Antecedents of Chronic Homelessness
Mapping the Childhood and Family Antecedents of Chronic Homelessness
The number of Los Angeles residents experiencing chronic homelessness continues to grow even after housing over 10,000 individuals in the past three years. This tells us that the flow of individuals into chronic homelessness is unabated – the pathways have not been closed. Multiple failures create these paths into homelessness and chronic homelessness – families, schools, social services, health and mental health care, the criminal justice system, lack of affordable housing, and a stagnant labor market.
Public assistance programs are Los Angeles’ primary interface with individuals experiencing homelessness, touching most of this population on a continuing basis. All of the combined human service resources of health, mental health, justice system, housing, social service, and educational agencies are required to close paths into homelessness and restore a place in the community for individuals who have experienced homelessness.
Public assistance programs can be a catalyst for connecting at-risk and homeless recipients with crucial services and reducing massive public costs for chronic homelessness. The crucial role is to identify tripwire events among all recipients, particularly children and transition age youth, and to quickly connect at-risk individuals with needed behavioral health and housing services provided by other organizations.
- Over 13,000 public assistance recipients were newly identified as homeless each month from 2002 through 2010. A quarter of these individuals entering homelessness, 3,700 in the average month, chronically homeless as a result of experiencing four or more stints of homelessness within three years.
- Over 100,000 children did not have a home in the average month each month.
- Half of all homeless public assistance recipients are children.
- African Americans make up a share of homeless public assistance recipients that is almost six times as great as their share of the overall county population. Thirty-seven percent of African American recipients are identified as homeless each month.
- Fewer than one in ten children with disabilities are identified. More complete recognition of vulnerabilities among children who are at risk of homelessness as they enter adulthood would make it more feasible to reduce the feeder pipeline from childhood poverty and homeless episodes into adult homelessness and chronic homelessness.
- The long lasting and destabilizing effects of homelessness create elevated risks of homelessness for children as they transition into adulthood.
- Experiences of homelessness while transitioning from childhood to adulthood are associated with reduced employment rates and highly elevated rates of disabilities for both women and men.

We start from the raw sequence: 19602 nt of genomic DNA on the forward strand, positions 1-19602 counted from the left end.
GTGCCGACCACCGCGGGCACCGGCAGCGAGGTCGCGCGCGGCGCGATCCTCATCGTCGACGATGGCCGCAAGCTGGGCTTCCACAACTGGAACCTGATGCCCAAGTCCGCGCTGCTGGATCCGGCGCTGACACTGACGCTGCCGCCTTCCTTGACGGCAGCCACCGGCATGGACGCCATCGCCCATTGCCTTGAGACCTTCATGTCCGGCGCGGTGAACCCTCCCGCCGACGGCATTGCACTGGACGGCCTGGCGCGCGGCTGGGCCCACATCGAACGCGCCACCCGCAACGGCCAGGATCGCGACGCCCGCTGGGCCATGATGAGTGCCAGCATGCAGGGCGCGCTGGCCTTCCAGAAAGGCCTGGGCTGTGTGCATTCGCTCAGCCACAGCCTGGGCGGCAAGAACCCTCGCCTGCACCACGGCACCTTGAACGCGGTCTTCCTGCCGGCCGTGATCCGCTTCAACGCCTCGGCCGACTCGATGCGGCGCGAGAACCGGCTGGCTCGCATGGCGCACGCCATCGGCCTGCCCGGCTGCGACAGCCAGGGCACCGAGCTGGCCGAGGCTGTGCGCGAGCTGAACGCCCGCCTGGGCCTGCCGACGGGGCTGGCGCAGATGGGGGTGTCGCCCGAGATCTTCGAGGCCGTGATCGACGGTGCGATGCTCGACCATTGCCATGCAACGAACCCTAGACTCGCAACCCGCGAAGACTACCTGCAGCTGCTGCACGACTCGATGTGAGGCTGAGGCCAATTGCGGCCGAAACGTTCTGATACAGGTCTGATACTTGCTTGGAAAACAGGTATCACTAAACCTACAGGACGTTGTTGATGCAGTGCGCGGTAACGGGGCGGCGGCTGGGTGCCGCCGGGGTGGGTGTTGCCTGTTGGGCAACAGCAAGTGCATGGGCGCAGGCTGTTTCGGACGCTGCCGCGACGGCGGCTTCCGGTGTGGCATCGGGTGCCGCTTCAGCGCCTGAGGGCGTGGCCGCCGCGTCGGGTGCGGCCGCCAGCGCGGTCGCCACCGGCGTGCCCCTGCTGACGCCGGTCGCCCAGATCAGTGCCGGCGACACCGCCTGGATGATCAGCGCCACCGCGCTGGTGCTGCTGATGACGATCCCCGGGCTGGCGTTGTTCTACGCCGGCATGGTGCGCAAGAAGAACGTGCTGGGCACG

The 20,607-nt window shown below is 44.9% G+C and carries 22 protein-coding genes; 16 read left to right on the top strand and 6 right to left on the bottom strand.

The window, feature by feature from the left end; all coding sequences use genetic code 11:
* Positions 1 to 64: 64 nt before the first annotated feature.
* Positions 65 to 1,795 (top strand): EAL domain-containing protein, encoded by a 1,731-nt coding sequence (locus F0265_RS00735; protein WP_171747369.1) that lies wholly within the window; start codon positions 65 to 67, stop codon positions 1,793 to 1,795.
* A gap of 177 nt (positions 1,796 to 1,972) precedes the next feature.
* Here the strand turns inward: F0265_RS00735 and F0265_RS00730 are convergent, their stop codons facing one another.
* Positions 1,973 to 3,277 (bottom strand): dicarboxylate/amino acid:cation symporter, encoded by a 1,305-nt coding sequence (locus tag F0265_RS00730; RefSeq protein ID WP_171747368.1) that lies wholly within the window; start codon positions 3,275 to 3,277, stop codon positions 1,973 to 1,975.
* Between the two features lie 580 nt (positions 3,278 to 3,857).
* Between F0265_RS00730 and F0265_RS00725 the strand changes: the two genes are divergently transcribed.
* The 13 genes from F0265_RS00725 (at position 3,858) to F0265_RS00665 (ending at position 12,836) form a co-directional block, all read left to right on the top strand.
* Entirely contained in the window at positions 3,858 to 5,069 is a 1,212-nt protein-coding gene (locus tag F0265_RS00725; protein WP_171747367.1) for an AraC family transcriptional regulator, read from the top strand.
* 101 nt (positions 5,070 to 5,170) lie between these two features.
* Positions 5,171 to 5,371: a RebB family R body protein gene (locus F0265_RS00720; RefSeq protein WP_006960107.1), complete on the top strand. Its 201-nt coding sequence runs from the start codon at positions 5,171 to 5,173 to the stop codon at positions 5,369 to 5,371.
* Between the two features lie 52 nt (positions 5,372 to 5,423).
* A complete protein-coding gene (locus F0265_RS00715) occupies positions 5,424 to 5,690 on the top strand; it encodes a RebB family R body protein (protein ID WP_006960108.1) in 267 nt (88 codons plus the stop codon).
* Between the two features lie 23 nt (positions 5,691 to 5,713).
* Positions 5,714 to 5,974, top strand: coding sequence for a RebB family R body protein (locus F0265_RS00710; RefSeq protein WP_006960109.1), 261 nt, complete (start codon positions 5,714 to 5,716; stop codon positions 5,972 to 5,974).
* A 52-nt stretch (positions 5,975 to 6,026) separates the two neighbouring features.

- Trip wire events for flagging risks and occurrences of homelessness should include:
1. Homelessness, with particular attention to prolonged or repeated episodes of homelessness
2. Homeless children
3. Domestic violence
4. Children who are not attending school regularly
5. Long-term unemployed adults
Recommendation: Public assistance programs should quickly open the door to integrated public and private heath, mental health, housing, and case management services for individuals and families that experience any of the tripwire events that indicate risk of recurring or prolonged homelessness.
Breaking Down Silos
All of the combined human service resources of health, mental health, justice system, housing, social service, and educational agencies are required to close paths into homelessness and restore a place in the community for individuals who have experienced homelessness. Public assistance programs can be a catalyst for connecting at-risk and homeless recipients with crucial services and reducing massive public costs for chronic homelessness. This requires growing beyond the role of siloed eligibility determination programs to expeditiously and reliably providing crucial linkage services.
Recommendation: When any of the tripwire events occur:
1. Immediately reassessing cases
2. Immediately notifying appropriate service about the trip wire event and assessment results.
3. Facilitating access and rapid face-to-face engagement of clients needing services with appropriate service providers.
4. Co-locating mental health services in public assistance offices to facilitate connection of clients with needed services.
Timely Services for At-Risk Individuals
Mental health, substance abuse and other needed behavioral health services should be made accessible to all individuals who need these services. Among CalWORKs clients, the primary group with access to these services is welfare-to-work participants, and among General Relief clients, the primary groups with access are recipients who are employed or SSI-eligible. Access to services that can prevent, stabilize or reverse disabilities and prevent movement into chronic homelessness should be readily available to all public assistance recipients. Access to services is especially important for children and transition age youth.
Recommendation: Facilitate access to the following services children, adults and families that experience any of the tripwire events:
1. Home visits by a public health nurse for any family with children
2. Mental health services
3. Substance abuse rehabilitation services